Hartlepool’s shocking smoking legacy: Six people a month die from cancers caused by cigarettes

Six Hartlepool people a month are dying of cancers caused by smoking.

And every week, another two smokers in the town are being added to the list of people diagnosed with the disease.

The stark news has been revealed by campaign group Fresh at the start of a new hard-hitting campaign to encourage smokers to quit.

And it comes with an in-depth look at cancer statistics for the area – as well as detailed figures for the town.

They show smoking caused an estimated 3,077 new cases of cancer 
and 2,192 deaths from cancer in the North East in 2013.

For Hartlepool, smoking caused 74 deaths from cancer and 105 new cases of cancer in 2013.

Besides lung cancer, smoking also causes cancers of the mouth, nasal cavities, pharynx and larynx, stomach, kidney, bowel, liver, pancreas, cervix, bladder and ovaries, oesophagus and ureter, as well as myeloid leukaemia[ii].

Worryingly, a survey of North East smokers found over 34% could not name one cancer caused by smoking – unless they were prompted.

But help is at hand and people can find out more about local support and free quitting tools to download at Quit16.co.uk

Ailsa Rutter, director of Fresh, said: “Most of us know about lung cancer, but it’s worrying how few people are aware that poisons in smoke attack so many different parts of the body, whether they smoke cigarettes or roll-ups.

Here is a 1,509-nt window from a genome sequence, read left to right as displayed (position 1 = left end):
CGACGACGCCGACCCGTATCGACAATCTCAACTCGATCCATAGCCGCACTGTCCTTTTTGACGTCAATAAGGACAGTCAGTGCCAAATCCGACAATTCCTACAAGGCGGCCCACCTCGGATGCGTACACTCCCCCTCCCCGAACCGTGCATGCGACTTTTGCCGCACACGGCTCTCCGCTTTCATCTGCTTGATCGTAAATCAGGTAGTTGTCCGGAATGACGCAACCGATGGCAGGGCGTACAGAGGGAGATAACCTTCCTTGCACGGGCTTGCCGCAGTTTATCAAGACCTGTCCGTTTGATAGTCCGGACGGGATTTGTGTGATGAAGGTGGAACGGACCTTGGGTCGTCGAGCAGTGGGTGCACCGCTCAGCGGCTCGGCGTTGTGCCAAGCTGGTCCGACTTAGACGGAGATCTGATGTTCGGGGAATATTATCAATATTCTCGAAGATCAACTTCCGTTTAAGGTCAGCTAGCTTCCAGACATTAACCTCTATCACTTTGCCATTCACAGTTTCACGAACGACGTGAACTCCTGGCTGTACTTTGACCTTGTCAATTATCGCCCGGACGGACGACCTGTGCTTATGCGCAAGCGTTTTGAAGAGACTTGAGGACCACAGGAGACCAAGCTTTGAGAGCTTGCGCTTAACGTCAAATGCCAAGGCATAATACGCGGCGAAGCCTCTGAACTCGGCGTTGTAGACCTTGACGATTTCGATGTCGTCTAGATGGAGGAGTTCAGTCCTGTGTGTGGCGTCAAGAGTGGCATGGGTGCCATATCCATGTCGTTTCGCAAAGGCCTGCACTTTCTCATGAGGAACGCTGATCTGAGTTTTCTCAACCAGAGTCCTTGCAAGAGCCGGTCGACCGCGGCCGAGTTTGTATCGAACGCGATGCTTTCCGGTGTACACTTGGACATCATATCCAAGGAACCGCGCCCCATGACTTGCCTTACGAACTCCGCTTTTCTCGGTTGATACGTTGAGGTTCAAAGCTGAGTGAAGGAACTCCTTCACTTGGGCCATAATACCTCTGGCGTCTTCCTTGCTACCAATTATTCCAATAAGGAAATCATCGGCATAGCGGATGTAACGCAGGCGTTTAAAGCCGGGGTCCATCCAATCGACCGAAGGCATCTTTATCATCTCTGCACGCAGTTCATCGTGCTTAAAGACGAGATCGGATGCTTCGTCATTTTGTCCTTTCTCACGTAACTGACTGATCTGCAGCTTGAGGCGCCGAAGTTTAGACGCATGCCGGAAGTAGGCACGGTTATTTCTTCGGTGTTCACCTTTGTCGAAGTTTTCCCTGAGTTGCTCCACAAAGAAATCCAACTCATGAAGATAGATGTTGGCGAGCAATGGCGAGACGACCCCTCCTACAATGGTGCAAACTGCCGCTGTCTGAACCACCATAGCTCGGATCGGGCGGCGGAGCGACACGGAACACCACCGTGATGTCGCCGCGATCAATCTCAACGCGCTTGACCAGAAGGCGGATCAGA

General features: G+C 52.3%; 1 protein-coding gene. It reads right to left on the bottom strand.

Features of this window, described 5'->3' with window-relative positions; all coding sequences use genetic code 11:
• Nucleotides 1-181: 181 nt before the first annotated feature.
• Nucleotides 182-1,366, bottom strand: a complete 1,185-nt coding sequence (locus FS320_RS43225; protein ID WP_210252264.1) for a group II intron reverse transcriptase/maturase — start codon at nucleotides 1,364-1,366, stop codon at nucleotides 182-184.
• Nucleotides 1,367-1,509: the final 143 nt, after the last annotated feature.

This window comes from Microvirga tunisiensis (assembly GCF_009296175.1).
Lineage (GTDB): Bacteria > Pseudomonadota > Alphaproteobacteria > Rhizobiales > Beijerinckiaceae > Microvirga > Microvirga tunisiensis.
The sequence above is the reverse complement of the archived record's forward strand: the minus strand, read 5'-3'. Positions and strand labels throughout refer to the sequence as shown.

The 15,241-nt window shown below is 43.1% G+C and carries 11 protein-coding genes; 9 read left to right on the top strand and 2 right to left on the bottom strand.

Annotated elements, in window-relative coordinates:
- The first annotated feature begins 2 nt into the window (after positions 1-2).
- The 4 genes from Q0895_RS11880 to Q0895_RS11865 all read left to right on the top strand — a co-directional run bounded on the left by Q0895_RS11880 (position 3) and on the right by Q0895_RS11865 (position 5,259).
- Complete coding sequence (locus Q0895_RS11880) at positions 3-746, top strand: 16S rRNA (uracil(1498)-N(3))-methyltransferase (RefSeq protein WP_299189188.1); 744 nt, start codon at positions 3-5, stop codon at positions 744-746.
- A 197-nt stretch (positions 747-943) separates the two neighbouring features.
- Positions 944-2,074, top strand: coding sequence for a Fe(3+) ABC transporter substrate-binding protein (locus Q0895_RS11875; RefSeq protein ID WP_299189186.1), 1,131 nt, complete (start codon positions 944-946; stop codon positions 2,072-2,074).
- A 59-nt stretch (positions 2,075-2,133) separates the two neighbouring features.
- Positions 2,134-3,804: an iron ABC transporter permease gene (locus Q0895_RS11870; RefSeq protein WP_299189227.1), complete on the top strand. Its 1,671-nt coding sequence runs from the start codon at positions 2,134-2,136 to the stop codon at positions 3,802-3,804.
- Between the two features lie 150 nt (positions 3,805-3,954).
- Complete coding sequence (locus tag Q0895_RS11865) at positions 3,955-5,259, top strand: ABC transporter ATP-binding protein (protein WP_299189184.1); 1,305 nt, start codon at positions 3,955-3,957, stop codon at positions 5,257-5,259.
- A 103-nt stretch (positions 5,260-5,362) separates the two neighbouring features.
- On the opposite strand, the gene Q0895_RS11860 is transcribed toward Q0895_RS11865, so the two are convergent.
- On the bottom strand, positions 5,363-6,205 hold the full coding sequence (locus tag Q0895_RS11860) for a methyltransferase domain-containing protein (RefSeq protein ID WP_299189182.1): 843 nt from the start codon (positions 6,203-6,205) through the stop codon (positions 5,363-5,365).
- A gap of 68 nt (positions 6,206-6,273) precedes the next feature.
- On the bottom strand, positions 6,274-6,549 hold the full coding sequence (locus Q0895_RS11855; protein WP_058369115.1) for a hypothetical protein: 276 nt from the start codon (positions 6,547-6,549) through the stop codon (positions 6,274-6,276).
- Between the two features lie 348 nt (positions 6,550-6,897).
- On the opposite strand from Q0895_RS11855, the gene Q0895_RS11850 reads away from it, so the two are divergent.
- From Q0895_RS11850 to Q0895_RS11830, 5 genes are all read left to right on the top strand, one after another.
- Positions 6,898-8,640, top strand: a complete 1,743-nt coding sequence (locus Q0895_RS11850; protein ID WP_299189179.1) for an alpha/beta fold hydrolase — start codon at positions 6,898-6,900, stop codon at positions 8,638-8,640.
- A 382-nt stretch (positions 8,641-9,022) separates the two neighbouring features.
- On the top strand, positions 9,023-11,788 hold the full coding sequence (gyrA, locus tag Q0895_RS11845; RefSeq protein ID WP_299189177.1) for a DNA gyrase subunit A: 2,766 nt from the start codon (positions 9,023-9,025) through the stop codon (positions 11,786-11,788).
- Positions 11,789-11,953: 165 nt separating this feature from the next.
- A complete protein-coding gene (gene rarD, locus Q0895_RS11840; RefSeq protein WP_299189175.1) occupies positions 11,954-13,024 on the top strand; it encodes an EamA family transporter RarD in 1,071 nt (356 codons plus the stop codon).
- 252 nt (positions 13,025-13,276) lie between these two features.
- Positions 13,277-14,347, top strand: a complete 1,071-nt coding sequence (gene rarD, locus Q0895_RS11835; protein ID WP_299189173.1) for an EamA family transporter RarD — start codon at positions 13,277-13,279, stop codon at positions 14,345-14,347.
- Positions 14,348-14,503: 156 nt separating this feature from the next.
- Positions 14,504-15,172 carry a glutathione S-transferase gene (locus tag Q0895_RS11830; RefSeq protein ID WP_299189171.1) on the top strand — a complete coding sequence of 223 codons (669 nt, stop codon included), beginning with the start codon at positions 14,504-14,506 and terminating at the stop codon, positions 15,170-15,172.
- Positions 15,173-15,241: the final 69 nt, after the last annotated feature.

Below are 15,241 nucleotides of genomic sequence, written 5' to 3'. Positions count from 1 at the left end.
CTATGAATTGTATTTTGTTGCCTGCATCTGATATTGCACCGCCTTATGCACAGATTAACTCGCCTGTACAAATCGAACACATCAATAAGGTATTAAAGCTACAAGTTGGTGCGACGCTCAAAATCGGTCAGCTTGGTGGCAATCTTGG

We are urging anyone who smokes to think how their family would cope if it was them and make 2016 their year to make a new start. Quitting might not always be easy, but continuing to smoke is often much, much harder

Ailsa Rutter, director of Fresh

“We are urging anyone who smokes to think how their family would cope if it was them and make 2016 their year to make a new start. Quitting might not always be easy, but continuing to smoke 
is often much, much harder.”

Dr Julie Sharp, Cancer Research UK’s head of health and patient information, said: “The best thing smokers can do is give up – for their own health as well as their friends’ and family’s. Quitting can be extremely difficult, but it greatly reduces the risk of smoking-related cancers, as well as other illness such as heart and lung disease.”

Dr Tony Branson, 
Medical Director – Cancer, for NHS England’s Northern England Strategic Clinical Networks, said: “Every cigarette pumps thousands of harmful chemicals into the lungs, and around the body. Many of these are known to damage DNA, stick to cells, harm cell repair and cause cancer.”

On the plus side, the North East had the largest drop in smokers nationwide between 2013-14 and the biggest fall over the past decade.

But about 416,000 people still smoke in the region, costing the NHS £88.8m a year, the regional economy £37.5m and local authorities £37m in social care costs.

To find out more about quitting, contact the Tees NHS Stop Smoking 
Service on (01642) 383819 or ask at your GP surgery or pharmacy.